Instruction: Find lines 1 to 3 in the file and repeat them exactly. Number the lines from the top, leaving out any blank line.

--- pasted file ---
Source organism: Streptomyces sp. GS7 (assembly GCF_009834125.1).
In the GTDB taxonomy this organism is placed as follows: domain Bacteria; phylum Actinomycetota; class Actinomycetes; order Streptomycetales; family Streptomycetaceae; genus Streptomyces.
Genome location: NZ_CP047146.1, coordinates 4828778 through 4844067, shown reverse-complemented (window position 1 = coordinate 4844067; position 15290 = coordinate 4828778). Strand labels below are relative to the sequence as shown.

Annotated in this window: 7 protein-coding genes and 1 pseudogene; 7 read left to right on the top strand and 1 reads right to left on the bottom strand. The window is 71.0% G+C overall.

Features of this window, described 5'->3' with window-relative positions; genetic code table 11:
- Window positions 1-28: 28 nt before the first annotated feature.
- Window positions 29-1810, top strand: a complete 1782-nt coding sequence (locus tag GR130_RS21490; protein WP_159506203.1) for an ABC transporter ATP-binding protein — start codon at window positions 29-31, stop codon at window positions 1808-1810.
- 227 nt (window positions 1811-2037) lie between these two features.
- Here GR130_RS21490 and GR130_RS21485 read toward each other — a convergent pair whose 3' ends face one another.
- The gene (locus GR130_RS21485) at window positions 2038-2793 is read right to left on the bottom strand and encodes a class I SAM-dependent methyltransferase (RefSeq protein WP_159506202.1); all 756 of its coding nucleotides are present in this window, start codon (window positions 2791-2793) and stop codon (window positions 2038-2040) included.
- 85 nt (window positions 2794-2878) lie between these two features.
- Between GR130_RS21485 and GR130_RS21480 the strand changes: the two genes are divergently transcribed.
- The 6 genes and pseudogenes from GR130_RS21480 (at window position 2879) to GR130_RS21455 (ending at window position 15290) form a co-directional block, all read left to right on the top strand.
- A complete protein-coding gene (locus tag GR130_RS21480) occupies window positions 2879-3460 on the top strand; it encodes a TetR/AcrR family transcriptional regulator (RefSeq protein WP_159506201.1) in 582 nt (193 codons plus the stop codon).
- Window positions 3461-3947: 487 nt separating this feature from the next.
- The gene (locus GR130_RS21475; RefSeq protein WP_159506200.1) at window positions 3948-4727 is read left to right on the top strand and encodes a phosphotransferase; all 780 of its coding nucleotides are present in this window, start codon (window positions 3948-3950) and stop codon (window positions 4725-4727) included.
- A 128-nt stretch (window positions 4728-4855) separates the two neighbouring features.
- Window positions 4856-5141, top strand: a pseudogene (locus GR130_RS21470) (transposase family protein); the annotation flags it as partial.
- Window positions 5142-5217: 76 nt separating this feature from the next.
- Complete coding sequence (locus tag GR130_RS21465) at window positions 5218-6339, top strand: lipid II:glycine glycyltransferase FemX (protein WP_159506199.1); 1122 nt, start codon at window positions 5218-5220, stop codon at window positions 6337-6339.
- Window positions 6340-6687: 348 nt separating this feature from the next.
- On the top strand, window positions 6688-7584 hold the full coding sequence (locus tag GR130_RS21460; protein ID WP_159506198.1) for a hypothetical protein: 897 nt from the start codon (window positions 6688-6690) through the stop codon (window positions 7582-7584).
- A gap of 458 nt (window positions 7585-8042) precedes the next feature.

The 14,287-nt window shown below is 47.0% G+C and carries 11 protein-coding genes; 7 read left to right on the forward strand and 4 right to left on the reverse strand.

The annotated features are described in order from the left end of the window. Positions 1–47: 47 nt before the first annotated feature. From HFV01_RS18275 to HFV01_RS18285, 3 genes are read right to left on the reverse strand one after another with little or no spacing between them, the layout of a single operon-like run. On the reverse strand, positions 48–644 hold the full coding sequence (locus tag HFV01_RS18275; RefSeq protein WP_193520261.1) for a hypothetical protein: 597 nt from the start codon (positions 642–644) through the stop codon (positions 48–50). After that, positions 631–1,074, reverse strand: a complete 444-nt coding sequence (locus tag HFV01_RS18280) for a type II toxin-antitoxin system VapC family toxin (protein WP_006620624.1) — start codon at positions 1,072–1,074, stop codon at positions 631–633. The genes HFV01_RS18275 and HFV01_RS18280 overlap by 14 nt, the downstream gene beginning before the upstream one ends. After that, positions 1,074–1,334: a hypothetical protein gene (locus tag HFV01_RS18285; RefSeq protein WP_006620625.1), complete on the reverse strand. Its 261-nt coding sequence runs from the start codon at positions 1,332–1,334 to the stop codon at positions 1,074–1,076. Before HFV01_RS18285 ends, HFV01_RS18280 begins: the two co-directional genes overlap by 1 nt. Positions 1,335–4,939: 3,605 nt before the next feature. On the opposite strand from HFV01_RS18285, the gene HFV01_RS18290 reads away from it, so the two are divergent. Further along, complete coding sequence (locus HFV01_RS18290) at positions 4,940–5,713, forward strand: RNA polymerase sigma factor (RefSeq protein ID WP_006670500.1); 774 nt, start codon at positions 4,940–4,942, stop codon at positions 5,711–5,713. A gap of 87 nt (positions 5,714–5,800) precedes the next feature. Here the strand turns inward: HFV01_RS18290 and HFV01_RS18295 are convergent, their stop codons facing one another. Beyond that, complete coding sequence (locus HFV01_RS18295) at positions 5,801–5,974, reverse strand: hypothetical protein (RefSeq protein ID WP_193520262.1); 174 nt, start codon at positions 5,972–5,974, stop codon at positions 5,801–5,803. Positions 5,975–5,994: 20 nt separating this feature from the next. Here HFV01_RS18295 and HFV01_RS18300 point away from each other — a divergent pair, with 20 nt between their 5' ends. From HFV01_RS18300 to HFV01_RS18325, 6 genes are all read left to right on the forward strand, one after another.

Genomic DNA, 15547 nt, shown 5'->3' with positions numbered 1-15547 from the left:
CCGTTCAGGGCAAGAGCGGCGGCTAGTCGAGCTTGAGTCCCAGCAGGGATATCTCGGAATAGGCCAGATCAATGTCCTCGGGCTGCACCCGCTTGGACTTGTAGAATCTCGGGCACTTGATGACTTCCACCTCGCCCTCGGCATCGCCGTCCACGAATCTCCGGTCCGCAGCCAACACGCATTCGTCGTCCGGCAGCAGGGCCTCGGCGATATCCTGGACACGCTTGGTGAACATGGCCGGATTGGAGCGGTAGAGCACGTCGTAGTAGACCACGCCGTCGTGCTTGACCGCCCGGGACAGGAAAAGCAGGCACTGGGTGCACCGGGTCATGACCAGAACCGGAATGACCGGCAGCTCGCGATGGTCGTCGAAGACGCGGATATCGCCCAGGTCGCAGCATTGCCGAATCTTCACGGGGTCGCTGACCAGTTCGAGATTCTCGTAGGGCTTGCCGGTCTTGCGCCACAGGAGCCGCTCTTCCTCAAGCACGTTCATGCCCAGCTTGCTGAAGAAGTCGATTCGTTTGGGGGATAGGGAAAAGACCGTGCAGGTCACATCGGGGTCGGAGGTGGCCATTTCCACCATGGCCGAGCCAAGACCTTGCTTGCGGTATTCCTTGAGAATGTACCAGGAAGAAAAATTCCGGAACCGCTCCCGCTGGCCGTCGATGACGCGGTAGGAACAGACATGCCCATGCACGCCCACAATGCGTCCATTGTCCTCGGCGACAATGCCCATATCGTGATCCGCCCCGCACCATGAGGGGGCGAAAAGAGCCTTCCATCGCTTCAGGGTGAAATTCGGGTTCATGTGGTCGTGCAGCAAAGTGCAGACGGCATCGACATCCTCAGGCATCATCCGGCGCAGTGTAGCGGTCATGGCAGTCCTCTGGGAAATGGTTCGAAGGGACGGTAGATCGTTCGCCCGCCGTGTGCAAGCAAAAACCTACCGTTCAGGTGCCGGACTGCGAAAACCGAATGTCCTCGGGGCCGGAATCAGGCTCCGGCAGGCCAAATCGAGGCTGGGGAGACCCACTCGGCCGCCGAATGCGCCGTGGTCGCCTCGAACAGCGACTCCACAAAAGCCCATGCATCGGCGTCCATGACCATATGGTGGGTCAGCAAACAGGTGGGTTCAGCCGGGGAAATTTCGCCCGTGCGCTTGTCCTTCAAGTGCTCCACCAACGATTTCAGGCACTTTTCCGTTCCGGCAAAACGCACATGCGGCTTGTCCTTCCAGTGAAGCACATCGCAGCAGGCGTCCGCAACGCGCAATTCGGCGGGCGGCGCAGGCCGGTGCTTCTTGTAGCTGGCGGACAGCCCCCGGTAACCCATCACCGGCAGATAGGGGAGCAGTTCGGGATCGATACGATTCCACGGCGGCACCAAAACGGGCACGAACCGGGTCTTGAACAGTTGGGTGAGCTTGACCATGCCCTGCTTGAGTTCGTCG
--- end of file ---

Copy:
Source organism: Streptomyces sp. GS7 (assembly GCF_009834125.1).
In the GTDB taxonomy this organism is placed as follows: domain Bacteria; phylum Actinomycetota; class Actinomycetes; order Streptomycetales; family Streptomycetaceae; genus Streptomyces.
Genome location: NZ_CP047146.1, coordinates 4828778 through 4844067, shown reverse-complemented (window position 1 = coordinate 4844067; position 15290 = coordinate 4828778). Strand labels below are relative to the sequence as shown.